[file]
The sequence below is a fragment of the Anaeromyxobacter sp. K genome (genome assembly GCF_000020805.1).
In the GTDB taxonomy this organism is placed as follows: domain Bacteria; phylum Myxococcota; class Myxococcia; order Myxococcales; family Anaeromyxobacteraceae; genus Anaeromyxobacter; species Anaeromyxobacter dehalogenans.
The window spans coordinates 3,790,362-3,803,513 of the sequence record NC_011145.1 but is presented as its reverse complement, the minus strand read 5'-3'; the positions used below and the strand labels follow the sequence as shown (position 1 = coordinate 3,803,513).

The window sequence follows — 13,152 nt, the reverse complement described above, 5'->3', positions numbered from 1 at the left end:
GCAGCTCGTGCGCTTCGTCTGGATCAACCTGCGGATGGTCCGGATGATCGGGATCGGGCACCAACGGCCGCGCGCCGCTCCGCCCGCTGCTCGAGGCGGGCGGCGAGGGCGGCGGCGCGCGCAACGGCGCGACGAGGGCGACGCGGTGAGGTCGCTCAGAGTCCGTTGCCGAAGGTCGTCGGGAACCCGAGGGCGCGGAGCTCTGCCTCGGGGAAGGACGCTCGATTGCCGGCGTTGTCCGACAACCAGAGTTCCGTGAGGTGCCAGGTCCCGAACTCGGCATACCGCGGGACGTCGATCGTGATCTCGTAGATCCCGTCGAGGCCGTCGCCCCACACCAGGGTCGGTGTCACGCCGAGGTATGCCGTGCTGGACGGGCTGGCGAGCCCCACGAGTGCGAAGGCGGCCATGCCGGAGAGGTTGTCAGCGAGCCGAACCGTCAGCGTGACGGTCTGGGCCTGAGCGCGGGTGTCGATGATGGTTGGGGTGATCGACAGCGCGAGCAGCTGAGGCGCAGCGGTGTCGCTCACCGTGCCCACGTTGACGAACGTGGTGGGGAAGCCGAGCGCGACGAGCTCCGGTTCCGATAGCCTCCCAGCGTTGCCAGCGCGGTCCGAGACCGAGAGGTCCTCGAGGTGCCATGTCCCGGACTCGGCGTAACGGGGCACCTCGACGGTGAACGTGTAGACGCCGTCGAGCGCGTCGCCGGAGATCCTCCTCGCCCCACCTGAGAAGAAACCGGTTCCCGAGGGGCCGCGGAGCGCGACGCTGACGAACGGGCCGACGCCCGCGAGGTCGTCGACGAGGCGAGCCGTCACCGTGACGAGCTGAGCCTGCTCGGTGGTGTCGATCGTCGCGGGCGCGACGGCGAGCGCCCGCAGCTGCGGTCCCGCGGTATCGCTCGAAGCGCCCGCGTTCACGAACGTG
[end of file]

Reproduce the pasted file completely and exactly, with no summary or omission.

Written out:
The sequence below is a fragment of the Anaeromyxobacter sp. K genome (genome assembly GCF_000020805.1).
In the GTDB taxonomy this organism is placed as follows: domain Bacteria; phylum Myxococcota; class Myxococcia; order Myxococcales; family Anaeromyxobacteraceae; genus Anaeromyxobacter; species Anaeromyxobacter dehalogenans.
The window spans coordinates 3,790,362-3,803,513 of the sequence record NC_011145.1 but is presented as its reverse complement, the minus strand read 5'-3'; the positions used below and the strand labels follow the sequence as shown (position 1 = coordinate 3,803,513).

The window sequence follows — 13,152 nt, the reverse complement described above, 5'->3', positions numbered from 1 at the left end:
GCAGCTCGTGCGCTTCGTCTGGATCAACCTGCGGATGGTCCGGATGATCGGGATCGGGCACCAACGGCCGCGCGCCGCTCCGCCCGCTGCTCGAGGCGGGCGGCGAGGGCGGCGGCGCGCGCAACGGCGCGACGAGGGCGACGCGGTGAGGTCGCTCAGAGTCCGTTGCCGAAGGTCGTCGGGAACCCGAGGGCGCGGAGCTCTGCCTCGGGGAAGGACGCTCGATTGCCGGCGTTGTCCGACAACCAGAGTTCCGTGAGGTGCCAGGTCCCGAACTCGGCATACCGCGGGACGTCGATCGTGATCTCGTAGATCCCGTCGAGGCCGTCGCCCCACACCAGGGTCGGTGTCACGCCGAGGTATGCCGTGCTGGACGGGCTGGCGAGCCCCACGAGTGCGAAGGCGGCCATGCCGGAGAGGTTGTCAGCGAGCCGAACCGTCAGCGTGACGGTCTGGGCCTGAGCGCGGGTGTCGATGATGGTTGGGGTGATCGACAGCGCGAGCAGCTGAGGCGCAGCGGTGTCGCTCACCGTGCCCACGTTGACGAACGTGGTGGGGAAGCCGAGCGCGACGAGCTCCGGTTCCGATAGCCTCCCAGCGTTGCCAGCGCGGTCCGAGACCGAGAGGTCCTCGAGGTGCCATGTCCCGGACTCGGCGTAACGGGGCACCTCGACGGTGAACGTGTAGACGCCGTCGAGCGCGTCGCCGGAGATCCTCCTCGCCCCACCTGAGAAGAAACCGGTTCCCGAGGGGCCGCGGAGCGCGACGCTGACGAACGGGCCGACGCCCGCGAGGTCGTCGACGAGGCGAGCCGTCACCGTGACGAGCTGAGCCTGCTCGGTGGTGTCGATCGTCGCGGGCGCGACGGCGAGCGCCCGCAGCTGCGGTCCCGCGGTATCGCTCGAAGCGCCCGCGTTCACGAACGTG